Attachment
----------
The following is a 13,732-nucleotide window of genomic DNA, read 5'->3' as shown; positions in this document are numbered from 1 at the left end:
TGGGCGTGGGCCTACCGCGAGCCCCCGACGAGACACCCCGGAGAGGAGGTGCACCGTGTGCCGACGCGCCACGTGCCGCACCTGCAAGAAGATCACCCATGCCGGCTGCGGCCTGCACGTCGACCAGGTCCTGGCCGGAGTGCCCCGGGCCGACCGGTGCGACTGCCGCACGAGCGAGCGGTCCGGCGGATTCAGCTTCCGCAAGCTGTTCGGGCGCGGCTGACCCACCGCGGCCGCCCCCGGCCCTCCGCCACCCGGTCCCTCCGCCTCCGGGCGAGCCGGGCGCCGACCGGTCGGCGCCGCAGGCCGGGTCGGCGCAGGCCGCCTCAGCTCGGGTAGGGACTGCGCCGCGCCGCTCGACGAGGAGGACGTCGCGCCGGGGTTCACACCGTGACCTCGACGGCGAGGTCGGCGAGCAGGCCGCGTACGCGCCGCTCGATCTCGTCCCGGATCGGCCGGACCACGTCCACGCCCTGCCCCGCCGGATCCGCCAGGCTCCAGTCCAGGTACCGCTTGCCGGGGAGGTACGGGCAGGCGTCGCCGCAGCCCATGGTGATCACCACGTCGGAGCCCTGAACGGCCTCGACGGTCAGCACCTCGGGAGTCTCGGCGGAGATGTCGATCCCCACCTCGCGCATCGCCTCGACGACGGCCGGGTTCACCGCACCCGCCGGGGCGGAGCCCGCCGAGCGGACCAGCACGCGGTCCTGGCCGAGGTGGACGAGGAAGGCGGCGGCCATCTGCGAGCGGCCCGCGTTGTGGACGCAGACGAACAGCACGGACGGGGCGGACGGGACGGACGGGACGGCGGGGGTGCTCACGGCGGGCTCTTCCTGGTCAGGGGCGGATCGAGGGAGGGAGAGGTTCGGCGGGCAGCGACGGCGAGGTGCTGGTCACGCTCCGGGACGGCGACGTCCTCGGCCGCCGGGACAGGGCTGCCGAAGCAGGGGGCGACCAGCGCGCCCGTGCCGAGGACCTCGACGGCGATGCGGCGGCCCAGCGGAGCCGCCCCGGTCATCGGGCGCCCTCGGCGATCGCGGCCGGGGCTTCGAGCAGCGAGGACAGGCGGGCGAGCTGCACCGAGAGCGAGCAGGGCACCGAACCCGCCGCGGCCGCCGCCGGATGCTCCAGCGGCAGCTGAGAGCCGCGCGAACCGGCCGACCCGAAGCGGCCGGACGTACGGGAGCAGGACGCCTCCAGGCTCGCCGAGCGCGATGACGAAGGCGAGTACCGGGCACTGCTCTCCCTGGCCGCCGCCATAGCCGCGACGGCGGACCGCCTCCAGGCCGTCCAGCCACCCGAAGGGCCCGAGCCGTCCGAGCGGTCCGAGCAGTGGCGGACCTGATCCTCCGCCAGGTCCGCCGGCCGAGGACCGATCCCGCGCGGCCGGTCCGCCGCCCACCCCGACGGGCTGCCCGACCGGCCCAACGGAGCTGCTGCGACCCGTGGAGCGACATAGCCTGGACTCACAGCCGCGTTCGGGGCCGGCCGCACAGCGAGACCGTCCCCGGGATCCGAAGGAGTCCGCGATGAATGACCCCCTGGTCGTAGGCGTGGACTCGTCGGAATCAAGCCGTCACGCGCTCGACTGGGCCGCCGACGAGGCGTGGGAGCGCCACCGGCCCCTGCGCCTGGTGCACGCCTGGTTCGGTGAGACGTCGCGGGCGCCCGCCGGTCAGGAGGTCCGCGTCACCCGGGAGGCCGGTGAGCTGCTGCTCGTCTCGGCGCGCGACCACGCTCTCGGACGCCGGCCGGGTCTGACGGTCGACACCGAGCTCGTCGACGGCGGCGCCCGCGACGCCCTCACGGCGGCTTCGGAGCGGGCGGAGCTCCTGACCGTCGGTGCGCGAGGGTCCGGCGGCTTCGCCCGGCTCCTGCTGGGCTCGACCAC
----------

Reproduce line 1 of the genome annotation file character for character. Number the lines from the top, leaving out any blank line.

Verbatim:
The following is a 13,732-nucleotide window of genomic DNA, read 5'->3' as shown; positions in this document are numbered from 1 at the left end: